Tesla drops lawsuit against company short-seller after court asks to turn over evidence

Tesla pulled out a lawsuit against a well-known short-seller and critic of the company. In the lawsuit filed last Friday, Tesla claims the short-seller struck a worker with his automobile. The claim was filed in Alameda County Superior Court.

The company’s decision to drop the case follows the court’s request to turn over evidence to prove its claims.

The automotive company says it has recorded video and audio evidence to prove the claims. But, Tesla wrote a letter to the court saying their corporate lawyers did not agree with the judge’s order to provide evidence.

Lawyers defending the company argued that turning over such evidence would expose information that was “never intended for public consumption.” According to Tesla’s legal team, the employees involved in the incident have been receiving “unwanted publicity and online harassment” after the complaint was made.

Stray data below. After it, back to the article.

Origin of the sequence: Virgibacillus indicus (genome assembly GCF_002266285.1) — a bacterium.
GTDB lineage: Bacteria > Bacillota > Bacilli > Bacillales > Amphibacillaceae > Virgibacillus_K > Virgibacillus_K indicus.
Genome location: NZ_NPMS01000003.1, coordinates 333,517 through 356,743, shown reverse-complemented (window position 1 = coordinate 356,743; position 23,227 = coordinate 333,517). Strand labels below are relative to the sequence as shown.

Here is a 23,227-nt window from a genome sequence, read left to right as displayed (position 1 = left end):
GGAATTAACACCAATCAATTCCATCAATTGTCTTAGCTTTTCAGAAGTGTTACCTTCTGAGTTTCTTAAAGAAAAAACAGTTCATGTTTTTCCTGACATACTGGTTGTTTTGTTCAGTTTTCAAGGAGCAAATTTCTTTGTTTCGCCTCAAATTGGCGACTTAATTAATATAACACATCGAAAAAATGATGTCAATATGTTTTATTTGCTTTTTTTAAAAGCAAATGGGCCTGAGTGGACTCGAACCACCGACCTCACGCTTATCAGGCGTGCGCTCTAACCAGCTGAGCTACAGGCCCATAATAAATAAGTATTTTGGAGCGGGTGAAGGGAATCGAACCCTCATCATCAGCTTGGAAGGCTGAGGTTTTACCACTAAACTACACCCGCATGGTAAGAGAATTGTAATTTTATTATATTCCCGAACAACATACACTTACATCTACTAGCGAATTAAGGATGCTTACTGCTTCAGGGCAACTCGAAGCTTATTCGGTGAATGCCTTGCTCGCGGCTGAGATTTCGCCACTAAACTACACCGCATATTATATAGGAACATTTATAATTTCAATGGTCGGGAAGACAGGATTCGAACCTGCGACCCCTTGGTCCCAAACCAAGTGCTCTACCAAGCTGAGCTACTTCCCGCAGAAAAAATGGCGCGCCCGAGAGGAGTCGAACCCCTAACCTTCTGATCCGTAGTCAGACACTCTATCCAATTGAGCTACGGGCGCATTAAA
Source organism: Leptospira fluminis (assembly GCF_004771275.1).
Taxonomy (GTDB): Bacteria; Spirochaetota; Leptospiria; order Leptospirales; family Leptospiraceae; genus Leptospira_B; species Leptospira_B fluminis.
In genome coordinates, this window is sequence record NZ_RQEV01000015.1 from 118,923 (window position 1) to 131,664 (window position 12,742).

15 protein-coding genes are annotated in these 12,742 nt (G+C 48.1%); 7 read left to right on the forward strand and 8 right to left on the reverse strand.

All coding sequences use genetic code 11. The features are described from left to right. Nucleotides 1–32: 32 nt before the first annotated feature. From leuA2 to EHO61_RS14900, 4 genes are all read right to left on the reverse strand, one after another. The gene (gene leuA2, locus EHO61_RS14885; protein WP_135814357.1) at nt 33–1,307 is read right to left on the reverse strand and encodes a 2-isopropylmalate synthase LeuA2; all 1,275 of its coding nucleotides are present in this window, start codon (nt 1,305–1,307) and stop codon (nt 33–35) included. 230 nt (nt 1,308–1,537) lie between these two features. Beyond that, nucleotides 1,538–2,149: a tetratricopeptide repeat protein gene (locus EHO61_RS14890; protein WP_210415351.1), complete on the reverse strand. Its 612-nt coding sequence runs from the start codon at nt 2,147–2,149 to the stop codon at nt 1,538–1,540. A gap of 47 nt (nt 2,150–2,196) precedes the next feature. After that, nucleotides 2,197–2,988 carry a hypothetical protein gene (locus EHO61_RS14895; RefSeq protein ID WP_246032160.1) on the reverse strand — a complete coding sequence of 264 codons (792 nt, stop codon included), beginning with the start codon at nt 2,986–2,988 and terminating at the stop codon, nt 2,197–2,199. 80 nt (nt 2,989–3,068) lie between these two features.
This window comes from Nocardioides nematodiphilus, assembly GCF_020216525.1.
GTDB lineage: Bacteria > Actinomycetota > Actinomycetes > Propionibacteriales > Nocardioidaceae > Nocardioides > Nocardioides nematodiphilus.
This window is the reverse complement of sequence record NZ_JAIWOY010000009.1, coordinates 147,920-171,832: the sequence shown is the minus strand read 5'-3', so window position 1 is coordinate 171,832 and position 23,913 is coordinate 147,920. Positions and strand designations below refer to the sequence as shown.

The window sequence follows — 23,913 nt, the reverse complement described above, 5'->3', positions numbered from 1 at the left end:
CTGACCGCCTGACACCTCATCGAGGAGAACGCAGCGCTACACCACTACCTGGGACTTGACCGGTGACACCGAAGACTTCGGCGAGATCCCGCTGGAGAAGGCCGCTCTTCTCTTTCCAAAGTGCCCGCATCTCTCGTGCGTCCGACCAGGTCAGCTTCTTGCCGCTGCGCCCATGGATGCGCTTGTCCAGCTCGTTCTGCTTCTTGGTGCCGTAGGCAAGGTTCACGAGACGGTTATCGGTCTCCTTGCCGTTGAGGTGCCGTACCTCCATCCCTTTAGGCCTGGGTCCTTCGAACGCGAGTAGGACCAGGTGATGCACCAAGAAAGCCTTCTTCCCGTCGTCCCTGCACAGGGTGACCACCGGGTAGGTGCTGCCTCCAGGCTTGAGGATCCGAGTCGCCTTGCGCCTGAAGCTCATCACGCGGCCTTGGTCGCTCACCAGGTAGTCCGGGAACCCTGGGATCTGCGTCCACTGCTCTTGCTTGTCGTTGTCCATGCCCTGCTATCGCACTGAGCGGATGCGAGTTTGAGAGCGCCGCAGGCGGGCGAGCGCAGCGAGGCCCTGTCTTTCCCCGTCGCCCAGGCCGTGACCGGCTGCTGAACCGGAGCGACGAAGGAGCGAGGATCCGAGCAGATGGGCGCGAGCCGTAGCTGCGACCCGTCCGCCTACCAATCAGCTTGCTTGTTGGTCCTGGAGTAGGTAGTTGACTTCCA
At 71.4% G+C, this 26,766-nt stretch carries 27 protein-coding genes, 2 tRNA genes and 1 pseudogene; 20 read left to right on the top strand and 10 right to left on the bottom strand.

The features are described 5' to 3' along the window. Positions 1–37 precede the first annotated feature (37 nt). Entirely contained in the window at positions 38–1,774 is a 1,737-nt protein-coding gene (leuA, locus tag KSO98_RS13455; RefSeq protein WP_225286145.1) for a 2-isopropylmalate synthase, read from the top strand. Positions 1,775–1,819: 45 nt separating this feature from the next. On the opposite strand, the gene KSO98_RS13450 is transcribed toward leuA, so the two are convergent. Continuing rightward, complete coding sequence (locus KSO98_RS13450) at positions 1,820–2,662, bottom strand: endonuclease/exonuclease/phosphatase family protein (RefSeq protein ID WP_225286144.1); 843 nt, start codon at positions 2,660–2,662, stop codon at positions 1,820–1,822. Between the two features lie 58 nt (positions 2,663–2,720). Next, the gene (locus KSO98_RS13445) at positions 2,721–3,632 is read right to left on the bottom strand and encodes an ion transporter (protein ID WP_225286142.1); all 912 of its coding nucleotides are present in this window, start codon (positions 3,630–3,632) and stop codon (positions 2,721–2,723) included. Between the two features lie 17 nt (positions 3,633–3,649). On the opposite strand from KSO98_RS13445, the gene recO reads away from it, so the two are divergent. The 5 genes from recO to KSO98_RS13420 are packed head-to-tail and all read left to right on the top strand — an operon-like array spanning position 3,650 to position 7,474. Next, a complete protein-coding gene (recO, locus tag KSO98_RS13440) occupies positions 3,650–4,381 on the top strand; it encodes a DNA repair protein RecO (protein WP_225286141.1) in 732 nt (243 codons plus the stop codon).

Tesla declines to provide further comments according to The Verge who first reported the news.

Randeep Hothi, the defendant of the case, was identified by Tesla when the company asked for a temporary restraining order against him back in April. This followed Hothi’s photo Tweets showing a company model 3 car allegedly breaking local speeding limits. The company said in court that Hothi “stalked, harassed, and endangered” the employees and that he allegedly “pursued these employees on the public highway for about 35 minutes, variously driving ahead of, beside, and behind them, and swerving dangerously close to the vehicle.”

Tesla also claims that Hothi was caught trespassing at their Fremont, California factory multiple times prior to the April run-in.

Christian Woods
Christian Woods
Christian is a morning reporter and technology columnist for Best in Australia. Christian has worked in the media since 2000, in a range of locations. He joined Best in Australia in 2018, and began working in Melbourne in 2019.
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